THIS ARTICLE STOLEN FROM WELOVETRUMP.COM. Your IP address has been recorded and a DMCA claim has been filed based on your actions. You should immediately cease and desist copying articles from WeLoveTrump.com
Some one had to stand up to the questionable use of power (dare I say ,abuse of power?) used by Chairman Adam Schiff and his House Intelligence Committee to subpoena the private phone calls of those on Trump’s side of the impeachment fiasco, including lawyer Rudy Giuliani and Rep. Devin Nunes.
And, Judicial Watch was the one for the job.
The conservative organization is now suing Adam Schiff and the House Intelligence Committee for the subpoenas.
Judicial Watch President Tom Fitton said the following in announcing the lawsuit,
“Adam Schiff abused his power to secretly subpoena and then publish the private phone records, in potential violation of law, of innocent Americans. What else is Mr. Schiff hiding? Schiff and his Committee ran roughshod over the rule of law in pursuit of the abusive impeachment of President Trump. This lawsuit serves as a reminder that Congressman Schiff and Congress are not above the law.”
Check out the breaking news:
Here's more details from Judical Watch's press release on the lawsuit:
Judicial Watch announced it today filed a lawsuit against Rep. Adam Schiff (D-CA) and the House Intelligence Committee for the controversial subpoenas issued for phone records, including those of Rudy Giuliani, President Trump’s lawyer. The phone records led to the publication of the private phone records of Giuliani, Congressman Devon Nunes, journalist John Solomon, Trump attorney Jay Sekulow, attorney Victoria Toensing, and other American citizens.
Judicial Watch filed the lawsuit under the public’s common-law right of public access to examine government records after it received no response to a December 6, 2019, records request (Judicial Watch v Adam Schiff and U.S. House Permanent Select Committee on Intelligence (No. 1:19-cv-03790)):
- All subpoenas issued by the House Permanent Select Committee on Intelligence on or about September 30, 2019 to any telecommunications provider including, but not limited to AT&T, Inc., for records of telephone calls of any individuals;
- All responses received to the above-referenced subpoenas.
Townhall also said the following about Judicial Watch suing Schiff:
overnment watchdog group Judicial Watch on Friday filed a lawsuit against Rep. Adam Schiff (D-CA) and the House Intelligence Committee for failing to respond to a Freedom of Information Act (FOIA) request.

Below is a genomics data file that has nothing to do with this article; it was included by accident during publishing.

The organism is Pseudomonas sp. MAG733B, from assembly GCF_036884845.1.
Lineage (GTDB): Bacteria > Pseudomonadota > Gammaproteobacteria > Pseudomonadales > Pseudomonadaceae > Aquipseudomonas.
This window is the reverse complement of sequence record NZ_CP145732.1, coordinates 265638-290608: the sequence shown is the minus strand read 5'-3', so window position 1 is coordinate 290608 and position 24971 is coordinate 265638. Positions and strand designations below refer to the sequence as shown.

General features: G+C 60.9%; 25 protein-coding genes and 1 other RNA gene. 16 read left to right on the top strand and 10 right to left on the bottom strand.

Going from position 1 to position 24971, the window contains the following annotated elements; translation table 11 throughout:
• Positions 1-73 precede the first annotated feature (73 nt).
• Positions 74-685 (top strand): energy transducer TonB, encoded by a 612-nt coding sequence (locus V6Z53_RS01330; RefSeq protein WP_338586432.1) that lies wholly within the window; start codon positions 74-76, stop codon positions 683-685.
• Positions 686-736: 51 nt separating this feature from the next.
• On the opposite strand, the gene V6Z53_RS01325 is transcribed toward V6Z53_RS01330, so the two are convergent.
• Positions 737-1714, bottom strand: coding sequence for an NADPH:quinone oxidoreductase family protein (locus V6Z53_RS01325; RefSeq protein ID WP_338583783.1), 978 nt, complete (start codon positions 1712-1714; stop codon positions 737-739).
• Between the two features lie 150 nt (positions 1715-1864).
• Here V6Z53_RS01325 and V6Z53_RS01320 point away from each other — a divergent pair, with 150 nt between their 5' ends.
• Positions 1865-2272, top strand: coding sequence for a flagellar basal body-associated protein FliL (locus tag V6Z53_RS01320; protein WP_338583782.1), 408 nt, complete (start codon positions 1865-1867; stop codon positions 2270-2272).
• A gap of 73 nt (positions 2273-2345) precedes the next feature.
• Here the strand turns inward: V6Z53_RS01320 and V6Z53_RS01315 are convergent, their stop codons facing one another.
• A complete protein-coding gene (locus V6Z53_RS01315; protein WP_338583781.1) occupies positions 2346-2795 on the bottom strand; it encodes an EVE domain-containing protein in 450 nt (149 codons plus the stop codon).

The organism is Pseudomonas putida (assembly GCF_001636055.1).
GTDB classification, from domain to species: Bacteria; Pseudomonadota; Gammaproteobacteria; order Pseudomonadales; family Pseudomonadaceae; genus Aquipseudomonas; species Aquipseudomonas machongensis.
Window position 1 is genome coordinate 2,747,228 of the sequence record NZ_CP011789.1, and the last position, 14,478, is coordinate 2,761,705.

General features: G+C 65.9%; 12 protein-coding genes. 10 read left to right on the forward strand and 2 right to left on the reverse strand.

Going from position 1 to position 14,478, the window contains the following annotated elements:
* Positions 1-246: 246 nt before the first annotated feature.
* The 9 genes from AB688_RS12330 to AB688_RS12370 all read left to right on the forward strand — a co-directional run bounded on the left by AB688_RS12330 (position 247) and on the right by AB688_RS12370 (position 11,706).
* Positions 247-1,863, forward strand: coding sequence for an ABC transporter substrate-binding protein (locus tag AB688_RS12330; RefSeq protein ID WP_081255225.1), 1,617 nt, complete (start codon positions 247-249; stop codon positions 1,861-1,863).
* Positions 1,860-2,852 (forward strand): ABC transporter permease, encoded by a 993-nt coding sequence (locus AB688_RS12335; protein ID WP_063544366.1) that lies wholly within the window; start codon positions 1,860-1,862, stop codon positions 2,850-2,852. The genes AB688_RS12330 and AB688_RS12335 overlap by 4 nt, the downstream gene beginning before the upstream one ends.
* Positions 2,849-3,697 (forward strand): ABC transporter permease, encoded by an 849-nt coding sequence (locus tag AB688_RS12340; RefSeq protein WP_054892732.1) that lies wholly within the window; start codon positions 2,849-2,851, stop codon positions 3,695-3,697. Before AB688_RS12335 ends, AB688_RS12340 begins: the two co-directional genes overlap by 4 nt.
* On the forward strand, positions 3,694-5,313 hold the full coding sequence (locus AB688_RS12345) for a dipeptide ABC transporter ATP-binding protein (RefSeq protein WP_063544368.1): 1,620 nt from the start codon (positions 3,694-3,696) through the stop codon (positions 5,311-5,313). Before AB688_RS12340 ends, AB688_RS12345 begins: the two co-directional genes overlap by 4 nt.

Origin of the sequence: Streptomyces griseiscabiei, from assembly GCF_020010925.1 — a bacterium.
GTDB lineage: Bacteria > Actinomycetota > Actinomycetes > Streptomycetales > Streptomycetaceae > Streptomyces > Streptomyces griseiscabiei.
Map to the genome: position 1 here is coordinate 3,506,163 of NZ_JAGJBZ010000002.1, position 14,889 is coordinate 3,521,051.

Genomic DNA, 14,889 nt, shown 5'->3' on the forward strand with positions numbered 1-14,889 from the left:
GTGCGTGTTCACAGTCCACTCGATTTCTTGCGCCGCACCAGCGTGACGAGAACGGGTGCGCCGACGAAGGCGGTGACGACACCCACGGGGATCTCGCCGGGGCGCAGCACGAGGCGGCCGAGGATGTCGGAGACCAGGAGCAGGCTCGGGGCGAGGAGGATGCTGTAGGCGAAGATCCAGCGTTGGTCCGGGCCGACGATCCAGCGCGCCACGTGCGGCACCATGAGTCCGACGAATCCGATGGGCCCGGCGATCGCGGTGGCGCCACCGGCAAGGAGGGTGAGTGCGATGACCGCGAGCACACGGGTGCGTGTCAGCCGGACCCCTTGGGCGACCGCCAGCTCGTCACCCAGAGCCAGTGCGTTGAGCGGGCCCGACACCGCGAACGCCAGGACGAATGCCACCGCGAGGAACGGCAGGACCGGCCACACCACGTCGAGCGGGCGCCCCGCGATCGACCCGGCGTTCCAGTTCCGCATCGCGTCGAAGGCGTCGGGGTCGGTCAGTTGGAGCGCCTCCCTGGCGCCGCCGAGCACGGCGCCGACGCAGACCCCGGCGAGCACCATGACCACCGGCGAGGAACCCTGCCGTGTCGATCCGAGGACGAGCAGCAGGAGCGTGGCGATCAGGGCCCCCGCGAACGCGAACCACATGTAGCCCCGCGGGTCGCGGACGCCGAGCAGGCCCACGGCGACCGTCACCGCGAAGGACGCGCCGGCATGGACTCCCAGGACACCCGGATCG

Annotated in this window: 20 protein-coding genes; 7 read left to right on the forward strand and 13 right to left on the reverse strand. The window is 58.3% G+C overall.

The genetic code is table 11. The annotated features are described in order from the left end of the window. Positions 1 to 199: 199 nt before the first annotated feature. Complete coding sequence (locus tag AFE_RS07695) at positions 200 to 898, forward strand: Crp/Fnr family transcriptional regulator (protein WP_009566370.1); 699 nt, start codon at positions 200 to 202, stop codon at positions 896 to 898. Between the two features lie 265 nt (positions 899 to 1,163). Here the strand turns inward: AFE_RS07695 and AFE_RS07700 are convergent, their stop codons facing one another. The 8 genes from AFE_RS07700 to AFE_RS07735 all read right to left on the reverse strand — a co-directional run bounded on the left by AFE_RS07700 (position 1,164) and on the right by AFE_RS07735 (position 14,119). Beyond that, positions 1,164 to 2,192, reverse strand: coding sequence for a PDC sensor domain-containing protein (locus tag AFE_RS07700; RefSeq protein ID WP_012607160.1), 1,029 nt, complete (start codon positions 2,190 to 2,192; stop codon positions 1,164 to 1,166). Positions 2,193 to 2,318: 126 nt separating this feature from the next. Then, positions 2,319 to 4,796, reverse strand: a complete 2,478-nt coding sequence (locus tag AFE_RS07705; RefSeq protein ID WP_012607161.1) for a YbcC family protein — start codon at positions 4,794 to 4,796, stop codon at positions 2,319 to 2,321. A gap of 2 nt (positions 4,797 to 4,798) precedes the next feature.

Specifically, Judicial Watch wanted information about private phone records that were released as part of the Democrats' partisan impeachment push against President Donald Trump. The revelation came about on page 153 of the House Intelligence Committee's report on its investigation into Ukraine.
Page 153 of the report has this citation:
49 AT&T Document Production, Bates ATTHPSCI _20190930_00768, ATTHPSCI _20190930_00772, ATTHPSCI _20190930_00775
Which goes to this paragraph:
The Committees uncovered evidence of close ties and frequent contacts between Mr. Solomon and Mr. Parnas, who was assisting Mr. Giuliani in connection with his representation of the President. Phone records show that in the 48 hours before publication of The Hill opinion piece, Mr. Parnas spoke with Mr. Solomon at least six times.
The people in those calls included President Trump's personal attorney, Rudy Giuliani, House Intelligence Committee Ranking Member Devin Nunes (R-CA), investigative journalist John Solomon, Trump attorney Jay Sekulow, attorney Victoria Toensing, as well as others.
"The records are of critical public importance as the subpoenas were issuedwithout any lawful basis and violated the rights of numerous private citizens," the group said in their lawsuit. "...Defendants’ refusal or failure to disclose the records does not serve any legitimate public interest."
When the watchdog group filed their FOIA request they asked for:
1. All subpoenas issued by the House Permanent Select Committee onIntelligence on or about September 30, 2019 to anytelecommunications provider including, but not limited to AT&T,Inc., for records of telephone calls of any individuals;
2. All responses received to the above-referenced subpoenas.
Judicial Watch explains the importance of receiving the public records, specifically citing a vested public interest.
The records are of critical public importance as the subpoenas were issued without any lawful basis and violated the rights of numerous private citizens.
Disclosure of the requested records would serve the public interest by providing information about the unlawful issuance of the subpoenas.
The requested records fall within the scope of the public’s right of access to governmental records as a matter of federal common law.